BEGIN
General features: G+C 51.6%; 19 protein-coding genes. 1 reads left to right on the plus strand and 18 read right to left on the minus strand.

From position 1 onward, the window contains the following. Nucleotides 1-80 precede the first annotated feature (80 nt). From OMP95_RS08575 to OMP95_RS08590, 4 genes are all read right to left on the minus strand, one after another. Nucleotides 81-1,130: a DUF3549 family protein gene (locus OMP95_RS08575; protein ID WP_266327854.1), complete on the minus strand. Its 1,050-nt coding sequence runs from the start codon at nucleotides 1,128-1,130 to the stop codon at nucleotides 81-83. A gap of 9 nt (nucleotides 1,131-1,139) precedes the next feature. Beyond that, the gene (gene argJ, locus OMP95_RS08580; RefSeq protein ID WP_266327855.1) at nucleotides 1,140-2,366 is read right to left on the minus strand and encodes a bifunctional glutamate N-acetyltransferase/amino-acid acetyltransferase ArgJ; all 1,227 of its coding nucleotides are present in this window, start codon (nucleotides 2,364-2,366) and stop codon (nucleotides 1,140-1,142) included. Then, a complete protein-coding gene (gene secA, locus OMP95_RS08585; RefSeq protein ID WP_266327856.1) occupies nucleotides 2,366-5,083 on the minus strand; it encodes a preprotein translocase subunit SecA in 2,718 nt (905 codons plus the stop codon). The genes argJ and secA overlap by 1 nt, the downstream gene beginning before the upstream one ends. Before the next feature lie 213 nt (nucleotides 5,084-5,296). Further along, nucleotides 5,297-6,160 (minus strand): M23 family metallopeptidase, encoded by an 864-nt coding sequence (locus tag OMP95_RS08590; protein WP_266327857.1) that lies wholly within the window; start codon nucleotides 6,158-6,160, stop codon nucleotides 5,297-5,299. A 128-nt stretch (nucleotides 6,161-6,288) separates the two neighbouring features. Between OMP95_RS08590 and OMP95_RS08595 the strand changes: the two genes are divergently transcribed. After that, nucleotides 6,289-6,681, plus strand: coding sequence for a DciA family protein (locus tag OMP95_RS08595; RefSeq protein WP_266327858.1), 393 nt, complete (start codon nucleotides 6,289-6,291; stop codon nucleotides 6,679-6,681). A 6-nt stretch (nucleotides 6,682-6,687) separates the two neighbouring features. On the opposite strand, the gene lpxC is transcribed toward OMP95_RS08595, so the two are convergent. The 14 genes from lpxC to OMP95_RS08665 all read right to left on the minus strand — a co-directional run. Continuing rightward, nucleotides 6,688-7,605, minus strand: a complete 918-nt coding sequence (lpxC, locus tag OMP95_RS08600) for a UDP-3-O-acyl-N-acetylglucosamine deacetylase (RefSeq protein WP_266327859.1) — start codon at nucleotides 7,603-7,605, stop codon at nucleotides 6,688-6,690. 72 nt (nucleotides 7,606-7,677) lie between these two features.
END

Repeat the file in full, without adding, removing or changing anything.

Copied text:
General features: G+C 51.6%; 19 protein-coding genes. 1 reads left to right on the plus strand and 18 read right to left on the minus strand.

From position 1 onward, the window contains the following. Nucleotides 1-80 precede the first annotated feature (80 nt). From OMP95_RS08575 to OMP95_RS08590, 4 genes are all read right to left on the minus strand, one after another. Nucleotides 81-1,130: a DUF3549 family protein gene (locus OMP95_RS08575; protein ID WP_266327854.1), complete on the minus strand. Its 1,050-nt coding sequence runs from the start codon at nucleotides 1,128-1,130 to the stop codon at nucleotides 81-83. A gap of 9 nt (nucleotides 1,131-1,139) precedes the next feature. Beyond that, the gene (gene argJ, locus OMP95_RS08580; RefSeq protein ID WP_266327855.1) at nucleotides 1,140-2,366 is read right to left on the minus strand and encodes a bifunctional glutamate N-acetyltransferase/amino-acid acetyltransferase ArgJ; all 1,227 of its coding nucleotides are present in this window, start codon (nucleotides 2,364-2,366) and stop codon (nucleotides 1,140-1,142) included. Then, a complete protein-coding gene (gene secA, locus OMP95_RS08585; RefSeq protein ID WP_266327856.1) occupies nucleotides 2,366-5,083 on the minus strand; it encodes a preprotein translocase subunit SecA in 2,718 nt (905 codons plus the stop codon). The genes argJ and secA overlap by 1 nt, the downstream gene beginning before the upstream one ends. Before the next feature lie 213 nt (nucleotides 5,084-5,296). Further along, nucleotides 5,297-6,160 (minus strand): M23 family metallopeptidase, encoded by an 864-nt coding sequence (locus tag OMP95_RS08590; protein WP_266327857.1) that lies wholly within the window; start codon nucleotides 6,158-6,160, stop codon nucleotides 5,297-5,299. A 128-nt stretch (nucleotides 6,161-6,288) separates the two neighbouring features. Between OMP95_RS08590 and OMP95_RS08595 the strand changes: the two genes are divergently transcribed. After that, nucleotides 6,289-6,681, plus strand: coding sequence for a DciA family protein (locus tag OMP95_RS08595; RefSeq protein WP_266327858.1), 393 nt, complete (start codon nucleotides 6,289-6,291; stop codon nucleotides 6,679-6,681). A 6-nt stretch (nucleotides 6,682-6,687) separates the two neighbouring features. On the opposite strand, the gene lpxC is transcribed toward OMP95_RS08595, so the two are convergent. The 14 genes from lpxC to OMP95_RS08665 all read right to left on the minus strand — a co-directional run. Continuing rightward, nucleotides 6,688-7,605, minus strand: a complete 918-nt coding sequence (lpxC, locus tag OMP95_RS08600) for a UDP-3-O-acyl-N-acetylglucosamine deacetylase (RefSeq protein WP_266327859.1) — start codon at nucleotides 7,603-7,605, stop codon at nucleotides 6,688-6,690. 72 nt (nucleotides 7,606-7,677) lie between these two features.